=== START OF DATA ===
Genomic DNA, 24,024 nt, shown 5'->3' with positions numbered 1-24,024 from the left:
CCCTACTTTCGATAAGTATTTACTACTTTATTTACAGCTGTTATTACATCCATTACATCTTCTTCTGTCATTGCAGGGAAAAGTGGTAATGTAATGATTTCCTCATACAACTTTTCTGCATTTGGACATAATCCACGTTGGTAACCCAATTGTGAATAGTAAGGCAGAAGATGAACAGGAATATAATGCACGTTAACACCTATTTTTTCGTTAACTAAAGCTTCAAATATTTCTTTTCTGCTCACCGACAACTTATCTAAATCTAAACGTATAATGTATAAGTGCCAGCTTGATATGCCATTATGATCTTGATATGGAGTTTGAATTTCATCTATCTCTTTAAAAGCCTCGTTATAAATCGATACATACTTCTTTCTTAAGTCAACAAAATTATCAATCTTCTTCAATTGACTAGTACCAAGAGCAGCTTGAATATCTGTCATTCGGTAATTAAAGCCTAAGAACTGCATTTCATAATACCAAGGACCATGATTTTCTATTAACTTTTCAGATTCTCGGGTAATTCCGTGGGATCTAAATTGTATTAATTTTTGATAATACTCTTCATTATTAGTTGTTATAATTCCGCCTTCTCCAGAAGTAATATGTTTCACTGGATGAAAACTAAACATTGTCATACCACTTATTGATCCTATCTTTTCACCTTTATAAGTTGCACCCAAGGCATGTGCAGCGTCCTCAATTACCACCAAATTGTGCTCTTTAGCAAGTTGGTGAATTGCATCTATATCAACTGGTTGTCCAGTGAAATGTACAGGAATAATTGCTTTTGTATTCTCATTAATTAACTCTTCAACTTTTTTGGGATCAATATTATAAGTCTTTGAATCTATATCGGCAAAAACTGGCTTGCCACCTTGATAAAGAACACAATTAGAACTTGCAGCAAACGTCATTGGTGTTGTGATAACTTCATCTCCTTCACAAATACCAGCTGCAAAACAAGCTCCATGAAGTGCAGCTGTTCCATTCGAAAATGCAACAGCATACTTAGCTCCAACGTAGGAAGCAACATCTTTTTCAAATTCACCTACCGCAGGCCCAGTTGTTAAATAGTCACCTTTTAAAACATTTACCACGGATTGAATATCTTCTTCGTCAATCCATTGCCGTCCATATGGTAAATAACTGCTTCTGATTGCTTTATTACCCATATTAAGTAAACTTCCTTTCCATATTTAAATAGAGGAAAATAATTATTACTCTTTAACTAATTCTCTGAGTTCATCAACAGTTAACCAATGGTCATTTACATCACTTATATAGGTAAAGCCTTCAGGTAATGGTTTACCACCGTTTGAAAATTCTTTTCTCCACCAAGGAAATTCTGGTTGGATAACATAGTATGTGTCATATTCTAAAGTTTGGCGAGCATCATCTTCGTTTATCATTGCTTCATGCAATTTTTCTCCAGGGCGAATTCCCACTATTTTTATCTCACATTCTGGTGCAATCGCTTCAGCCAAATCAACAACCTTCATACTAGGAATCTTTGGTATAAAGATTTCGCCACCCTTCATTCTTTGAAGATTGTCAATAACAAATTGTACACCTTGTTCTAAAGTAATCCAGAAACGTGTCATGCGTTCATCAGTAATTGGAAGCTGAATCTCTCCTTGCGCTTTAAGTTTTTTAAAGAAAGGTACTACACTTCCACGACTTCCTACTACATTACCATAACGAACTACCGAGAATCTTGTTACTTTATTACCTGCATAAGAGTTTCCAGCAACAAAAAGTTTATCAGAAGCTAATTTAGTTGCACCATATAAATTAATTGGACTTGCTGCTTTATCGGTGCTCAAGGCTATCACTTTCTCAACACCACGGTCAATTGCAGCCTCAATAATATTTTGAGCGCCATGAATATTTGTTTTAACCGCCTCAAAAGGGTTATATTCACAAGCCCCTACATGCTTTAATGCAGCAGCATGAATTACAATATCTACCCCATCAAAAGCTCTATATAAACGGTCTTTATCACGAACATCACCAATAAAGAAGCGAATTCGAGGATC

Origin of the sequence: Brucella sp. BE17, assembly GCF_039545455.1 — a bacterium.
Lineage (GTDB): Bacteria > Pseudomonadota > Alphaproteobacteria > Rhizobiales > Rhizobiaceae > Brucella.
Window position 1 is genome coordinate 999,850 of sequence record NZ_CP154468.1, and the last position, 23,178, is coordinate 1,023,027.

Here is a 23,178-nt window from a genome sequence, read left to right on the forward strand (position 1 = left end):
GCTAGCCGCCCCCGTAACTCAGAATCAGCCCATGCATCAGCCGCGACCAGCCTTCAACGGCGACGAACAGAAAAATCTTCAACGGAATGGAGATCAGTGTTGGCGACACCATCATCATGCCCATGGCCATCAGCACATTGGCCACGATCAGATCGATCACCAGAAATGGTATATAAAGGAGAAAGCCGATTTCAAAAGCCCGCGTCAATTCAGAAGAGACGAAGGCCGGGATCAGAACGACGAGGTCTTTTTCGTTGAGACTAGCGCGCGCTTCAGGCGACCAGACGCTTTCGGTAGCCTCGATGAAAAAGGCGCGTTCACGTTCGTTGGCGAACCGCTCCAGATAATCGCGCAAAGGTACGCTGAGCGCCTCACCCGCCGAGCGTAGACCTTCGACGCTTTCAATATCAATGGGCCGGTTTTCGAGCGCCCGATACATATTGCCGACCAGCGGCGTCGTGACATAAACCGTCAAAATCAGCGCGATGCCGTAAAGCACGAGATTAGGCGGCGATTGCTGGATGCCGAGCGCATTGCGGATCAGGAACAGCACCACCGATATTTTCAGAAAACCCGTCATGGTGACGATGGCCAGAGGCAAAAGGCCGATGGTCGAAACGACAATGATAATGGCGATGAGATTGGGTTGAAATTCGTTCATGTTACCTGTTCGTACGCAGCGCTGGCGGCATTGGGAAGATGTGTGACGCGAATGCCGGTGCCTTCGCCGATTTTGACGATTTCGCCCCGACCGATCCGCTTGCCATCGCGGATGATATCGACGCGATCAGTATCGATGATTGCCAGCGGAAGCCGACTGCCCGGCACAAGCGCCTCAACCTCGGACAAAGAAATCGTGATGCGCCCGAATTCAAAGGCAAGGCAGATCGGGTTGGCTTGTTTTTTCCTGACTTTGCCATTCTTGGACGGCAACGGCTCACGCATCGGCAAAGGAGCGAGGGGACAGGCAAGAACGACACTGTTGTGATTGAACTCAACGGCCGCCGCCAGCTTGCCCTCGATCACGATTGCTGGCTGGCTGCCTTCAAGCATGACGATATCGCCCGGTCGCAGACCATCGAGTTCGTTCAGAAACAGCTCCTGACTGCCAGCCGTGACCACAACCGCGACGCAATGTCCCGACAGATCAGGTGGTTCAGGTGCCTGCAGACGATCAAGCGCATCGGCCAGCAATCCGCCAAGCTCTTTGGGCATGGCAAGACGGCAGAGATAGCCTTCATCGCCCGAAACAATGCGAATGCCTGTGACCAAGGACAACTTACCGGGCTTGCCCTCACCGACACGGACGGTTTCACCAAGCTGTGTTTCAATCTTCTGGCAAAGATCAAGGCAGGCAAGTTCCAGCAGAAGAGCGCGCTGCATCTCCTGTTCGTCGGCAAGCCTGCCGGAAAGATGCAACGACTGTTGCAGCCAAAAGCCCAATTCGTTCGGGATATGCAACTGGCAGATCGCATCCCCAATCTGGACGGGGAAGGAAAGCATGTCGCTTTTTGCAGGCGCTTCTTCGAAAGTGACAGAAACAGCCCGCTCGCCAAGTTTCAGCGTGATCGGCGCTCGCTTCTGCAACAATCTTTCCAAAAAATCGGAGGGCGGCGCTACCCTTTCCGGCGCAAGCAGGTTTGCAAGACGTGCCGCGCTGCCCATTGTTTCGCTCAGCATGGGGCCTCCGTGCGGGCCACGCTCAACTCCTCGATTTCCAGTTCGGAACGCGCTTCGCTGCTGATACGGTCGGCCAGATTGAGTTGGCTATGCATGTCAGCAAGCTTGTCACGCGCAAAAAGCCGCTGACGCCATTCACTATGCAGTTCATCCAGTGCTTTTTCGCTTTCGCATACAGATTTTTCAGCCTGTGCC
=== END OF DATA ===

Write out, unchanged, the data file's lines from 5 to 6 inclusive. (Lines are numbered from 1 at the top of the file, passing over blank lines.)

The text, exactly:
Window position 1 is genome coordinate 999,850 of sequence record NZ_CP154468.1, and the last position, 23,178, is coordinate 1,023,027.

Here is a 23,178-nt window from a genome sequence, read left to right on the forward strand (position 1 = left end):